What Hillan really means when she talks about "respectable" media is journalists that the council is in a position to pressure. Good bloggers (and Barnet has some very good ones) have no such achilles. It is absolutely no coincidence that some of the most tenacious journalists of the era are online writers who occasionally dabble in mainstream product - Adam Bienkov (there is no better watchdog of London Tories), Paul Cotterill (a Labour councillor, true, but a forensic examiner of hyperlocal council business), the legendary Rog T of the Barnet eye blog (probably who Hillan had in mind when she decided to ban “citizen journalists”) and many, many more – people who turn up at meetings, read agendas, comb reports, talk to locals, turn out stories, take film, tweet decisions and never let go. 

I've decided to add myself to the list, and not only because we need a narcissistic female on it. I've been writing about council for five or six years now and for the past few months. I've been travelling around the UK talking to people affected by council service cuts; I've spoken to service users and providers and generated stories that the “respectable” mainstream has pursued and acknowledged. I've also been insulted, excluded and stonewalled by local politicians and senior council managers – important conditions of entry to the “good local journalists” school in this context.  It is my view that bloggers should take the put-downs as compliments. Once politicians start waving you in with a smile, you've had it. You're in PR. 

Bloggers and tweeters have stolen the march on council cuts in the past few months - because we are accurate, because we've been working the local government scene for long enough to offer depth and context, because we have few friends among politicians, and because we are always there. We're not sitting in a warm office sucking quick news out of twitter feeds. We're at town halls talking to people. We are there. Whether it's Sue Luxton and I filming and tweeting from Lewisham council riots, or Barnet Unison's superb branch secretary John Burgess reporting on cuts and privatisation, or parents (who also happen to be gifted writers) of adult disabled children reporting on the realities of vicious care cuts, grassroots reporters are there.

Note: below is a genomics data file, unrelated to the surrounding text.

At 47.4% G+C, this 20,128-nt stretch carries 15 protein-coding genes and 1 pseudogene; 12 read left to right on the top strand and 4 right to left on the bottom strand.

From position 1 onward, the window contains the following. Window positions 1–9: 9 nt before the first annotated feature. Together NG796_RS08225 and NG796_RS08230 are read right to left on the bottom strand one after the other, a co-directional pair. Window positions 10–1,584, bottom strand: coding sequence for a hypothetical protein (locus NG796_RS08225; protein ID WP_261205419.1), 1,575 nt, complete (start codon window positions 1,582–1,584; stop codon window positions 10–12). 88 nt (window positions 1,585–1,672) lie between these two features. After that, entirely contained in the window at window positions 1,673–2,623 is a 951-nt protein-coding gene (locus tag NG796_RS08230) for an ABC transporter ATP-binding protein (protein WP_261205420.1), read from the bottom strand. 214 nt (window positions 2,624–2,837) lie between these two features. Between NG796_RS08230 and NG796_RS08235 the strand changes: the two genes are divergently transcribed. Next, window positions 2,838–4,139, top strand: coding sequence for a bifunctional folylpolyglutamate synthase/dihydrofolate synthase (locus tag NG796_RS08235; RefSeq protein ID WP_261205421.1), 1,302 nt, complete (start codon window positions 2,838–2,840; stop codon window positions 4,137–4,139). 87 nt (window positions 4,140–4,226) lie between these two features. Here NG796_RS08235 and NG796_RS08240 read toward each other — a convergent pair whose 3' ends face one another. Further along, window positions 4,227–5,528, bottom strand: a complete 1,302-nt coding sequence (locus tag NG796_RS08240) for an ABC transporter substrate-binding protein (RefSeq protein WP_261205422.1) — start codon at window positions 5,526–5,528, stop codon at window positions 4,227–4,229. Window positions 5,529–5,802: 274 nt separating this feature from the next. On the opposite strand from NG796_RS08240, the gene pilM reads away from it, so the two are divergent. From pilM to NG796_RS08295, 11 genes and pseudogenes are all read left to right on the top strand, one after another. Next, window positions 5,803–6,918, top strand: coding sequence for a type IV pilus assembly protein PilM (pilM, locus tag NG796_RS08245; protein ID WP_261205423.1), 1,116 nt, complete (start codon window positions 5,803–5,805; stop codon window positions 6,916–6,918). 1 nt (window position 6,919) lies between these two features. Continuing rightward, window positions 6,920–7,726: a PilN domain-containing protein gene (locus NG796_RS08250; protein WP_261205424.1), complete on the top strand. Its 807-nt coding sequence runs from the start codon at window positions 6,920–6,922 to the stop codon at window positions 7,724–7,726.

You only need to check out the mainstream journalists who follow the country's best political bloggers on twitter to discover that there's a symbiosis at work. The best of the blogosphere is accurate, necessary and closely tracked by “respectable” mainstream outlets and politicians. Mainstream journalism offers little for writers who believe the best journalism takes place on the ground. Getting published or mentioned in the mainstream is flattering, but it isn't sustainable if you're covering grassroots issues. Big media was almost never at council before about November last year. I suspect it only started to turn up because bloggers began reporting riots at cuts meetings. When those die down, it'll probably move on.

Which will leave local bloggers alone with the likes of Lynne Hillan.That is why bloggers must be protected as they film, record, tweet and write about council meetings. Let's not forget that councillors like Hillan have demonstrated that they're prepared to put a lot of effort into keeping bloggers out. Last Tuesday's Barnet council meeting was crawling with coppers and security guards. One of the guards took my bag (the one with the camera in it). I took the laptop and phones in, ignored the rules and tweeted. A number of people did the same.

That's Hillan's problem. Bloggers are very often respectable journalists. Unfortunately for her, they're journalists who have little respect for councillors who have forgotten their place in the game.

About the author

Kate Belgrave travels around the UK talking to people affected by austerity. Her site is www.katebelgrave.com.